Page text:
A group of scientists has come up with new functions on cell phones that could protect us from toxic chemicals.
Homeland Security's Science and Technology Directorate (S and T)'s Cell-All aims to equip cell phones with a sensor capable of detecting deadly chemicals. A chip costing less than a dollar is embedded in a cell phone and programmed to either alert the cell phone carrier to the presence of toxic chemicals in the air, and/or a central station that can monitor how many alerts in an area are being received. One might be a false positive. Hundreds might indicate the need for evacuation.
"Our goal is to create a lightweight, cost-effective, power-efficient solution," says Stephen Dennis, Cell-All's program manager.
Its working: Just as antivirus software bides its time in the background and springs to life when it spies suspicious activity, so Cell-All would regularly sniffs the surrounding air for certain volatile chemical compounds.
When a threat is sensed, an alert ensues in one of two ways. For personal safety issues such as a chlorine gas leak, a warning is sounded; the user can choose a vibration, noise, text message or phone call. For catastrophes such as a sarin gas attack, details-including time, location and the compound-are phoned home to an emergency operations center. While the first warning is beamed to individuals, the second warning works best with crowds. And that's where the genius of Cell-All lies-in crowd sourcing human safety.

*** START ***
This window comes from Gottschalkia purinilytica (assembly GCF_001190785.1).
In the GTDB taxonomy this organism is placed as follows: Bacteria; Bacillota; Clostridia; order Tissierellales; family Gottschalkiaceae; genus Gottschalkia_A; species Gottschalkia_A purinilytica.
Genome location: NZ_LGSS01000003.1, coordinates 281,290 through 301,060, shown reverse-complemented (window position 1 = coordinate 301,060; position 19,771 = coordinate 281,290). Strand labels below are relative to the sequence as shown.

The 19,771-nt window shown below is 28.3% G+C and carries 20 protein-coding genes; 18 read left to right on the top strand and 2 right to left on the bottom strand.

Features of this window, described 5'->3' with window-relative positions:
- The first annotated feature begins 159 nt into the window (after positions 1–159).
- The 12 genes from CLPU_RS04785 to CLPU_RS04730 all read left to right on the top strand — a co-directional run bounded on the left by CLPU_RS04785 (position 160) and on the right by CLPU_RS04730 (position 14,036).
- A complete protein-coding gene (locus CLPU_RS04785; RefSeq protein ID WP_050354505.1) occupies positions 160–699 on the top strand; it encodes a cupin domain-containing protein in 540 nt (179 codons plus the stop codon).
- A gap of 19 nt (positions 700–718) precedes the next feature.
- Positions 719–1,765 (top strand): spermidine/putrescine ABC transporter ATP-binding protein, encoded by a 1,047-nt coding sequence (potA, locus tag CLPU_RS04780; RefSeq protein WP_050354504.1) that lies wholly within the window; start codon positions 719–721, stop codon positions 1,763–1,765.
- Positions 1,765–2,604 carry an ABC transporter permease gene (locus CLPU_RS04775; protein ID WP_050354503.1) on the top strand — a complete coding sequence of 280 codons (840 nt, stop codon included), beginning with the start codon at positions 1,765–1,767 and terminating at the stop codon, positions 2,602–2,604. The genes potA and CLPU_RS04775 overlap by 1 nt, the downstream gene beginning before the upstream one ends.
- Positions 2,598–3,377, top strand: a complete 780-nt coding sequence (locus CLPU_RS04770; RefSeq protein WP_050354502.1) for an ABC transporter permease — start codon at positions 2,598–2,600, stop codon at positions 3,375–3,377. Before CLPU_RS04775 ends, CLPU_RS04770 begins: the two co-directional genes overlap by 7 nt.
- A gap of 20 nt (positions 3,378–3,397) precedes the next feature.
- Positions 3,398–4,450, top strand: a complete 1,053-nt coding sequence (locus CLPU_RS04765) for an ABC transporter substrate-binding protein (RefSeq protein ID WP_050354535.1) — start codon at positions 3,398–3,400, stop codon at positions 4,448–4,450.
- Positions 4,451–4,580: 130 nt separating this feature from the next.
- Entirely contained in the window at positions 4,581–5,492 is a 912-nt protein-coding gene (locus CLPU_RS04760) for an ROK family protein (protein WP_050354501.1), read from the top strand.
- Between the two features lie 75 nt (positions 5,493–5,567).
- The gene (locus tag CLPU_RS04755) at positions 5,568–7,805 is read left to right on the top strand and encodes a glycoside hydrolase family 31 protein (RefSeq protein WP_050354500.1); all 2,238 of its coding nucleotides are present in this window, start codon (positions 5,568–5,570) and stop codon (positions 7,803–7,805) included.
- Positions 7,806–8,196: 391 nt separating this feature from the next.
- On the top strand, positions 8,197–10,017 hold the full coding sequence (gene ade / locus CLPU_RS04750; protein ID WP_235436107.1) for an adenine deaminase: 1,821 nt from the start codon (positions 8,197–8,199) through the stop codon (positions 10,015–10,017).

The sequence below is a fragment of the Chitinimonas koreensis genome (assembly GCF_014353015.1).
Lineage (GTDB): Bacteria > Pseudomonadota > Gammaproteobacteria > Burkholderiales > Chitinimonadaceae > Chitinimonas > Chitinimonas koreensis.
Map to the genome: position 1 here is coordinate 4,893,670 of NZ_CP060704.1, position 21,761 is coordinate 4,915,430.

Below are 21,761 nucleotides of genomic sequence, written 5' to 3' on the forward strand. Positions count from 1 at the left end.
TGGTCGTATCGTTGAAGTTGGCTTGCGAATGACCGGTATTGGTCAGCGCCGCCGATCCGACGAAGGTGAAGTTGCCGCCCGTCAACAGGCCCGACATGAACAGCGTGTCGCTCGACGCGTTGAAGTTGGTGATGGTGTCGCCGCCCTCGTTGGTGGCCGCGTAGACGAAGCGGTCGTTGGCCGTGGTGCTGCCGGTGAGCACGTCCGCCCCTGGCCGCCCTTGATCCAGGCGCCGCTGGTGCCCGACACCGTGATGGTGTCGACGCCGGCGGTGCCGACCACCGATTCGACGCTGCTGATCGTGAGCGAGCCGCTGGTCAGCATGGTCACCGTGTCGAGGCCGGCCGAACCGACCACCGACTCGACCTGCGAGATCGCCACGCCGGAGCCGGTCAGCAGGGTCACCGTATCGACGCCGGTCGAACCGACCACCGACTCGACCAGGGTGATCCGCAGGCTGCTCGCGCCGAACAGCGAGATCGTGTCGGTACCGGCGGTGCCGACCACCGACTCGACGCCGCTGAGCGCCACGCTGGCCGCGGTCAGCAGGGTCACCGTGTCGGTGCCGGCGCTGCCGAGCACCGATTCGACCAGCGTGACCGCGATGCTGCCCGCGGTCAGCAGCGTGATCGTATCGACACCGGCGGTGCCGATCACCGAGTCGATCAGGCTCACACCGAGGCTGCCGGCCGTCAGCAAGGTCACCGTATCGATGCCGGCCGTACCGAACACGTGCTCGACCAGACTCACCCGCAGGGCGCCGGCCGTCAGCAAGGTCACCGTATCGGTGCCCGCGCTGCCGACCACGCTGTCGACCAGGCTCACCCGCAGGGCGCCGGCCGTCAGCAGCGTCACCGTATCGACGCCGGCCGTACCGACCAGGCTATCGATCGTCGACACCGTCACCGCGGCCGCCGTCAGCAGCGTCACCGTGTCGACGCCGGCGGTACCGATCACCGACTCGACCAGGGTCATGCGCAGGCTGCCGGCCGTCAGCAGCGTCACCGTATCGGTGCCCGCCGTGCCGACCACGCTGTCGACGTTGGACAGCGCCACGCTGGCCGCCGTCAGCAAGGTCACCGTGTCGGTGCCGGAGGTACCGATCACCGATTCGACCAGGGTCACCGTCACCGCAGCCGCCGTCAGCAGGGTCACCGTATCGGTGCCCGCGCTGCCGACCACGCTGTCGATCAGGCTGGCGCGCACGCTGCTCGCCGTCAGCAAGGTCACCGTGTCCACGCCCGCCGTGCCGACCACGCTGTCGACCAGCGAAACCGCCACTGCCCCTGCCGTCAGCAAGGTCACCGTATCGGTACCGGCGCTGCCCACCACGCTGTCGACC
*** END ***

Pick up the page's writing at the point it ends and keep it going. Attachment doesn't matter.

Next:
Anywhere a chemical threat breaks out-a mall, a bus, subway or office-Cell-All will alert the authorities automatically. Detection, identification, and notification all take place in less than 60 seconds. Because the data are delivered digitally, Cell-All reduces the chance of human error. And by activating alerts from many people at once, Cell-All cleverly avoids the long-standing problem of false positives. The end result: emergency responders can get to the scene sooner and cover a larger area-essentially anywhere people are, casting a wider net than stationary sensors can.
"Privacy is as important as technology," says Dennis. "After all, for Cell-All to succeed, people must be comfortable enough to turn it on in the first place."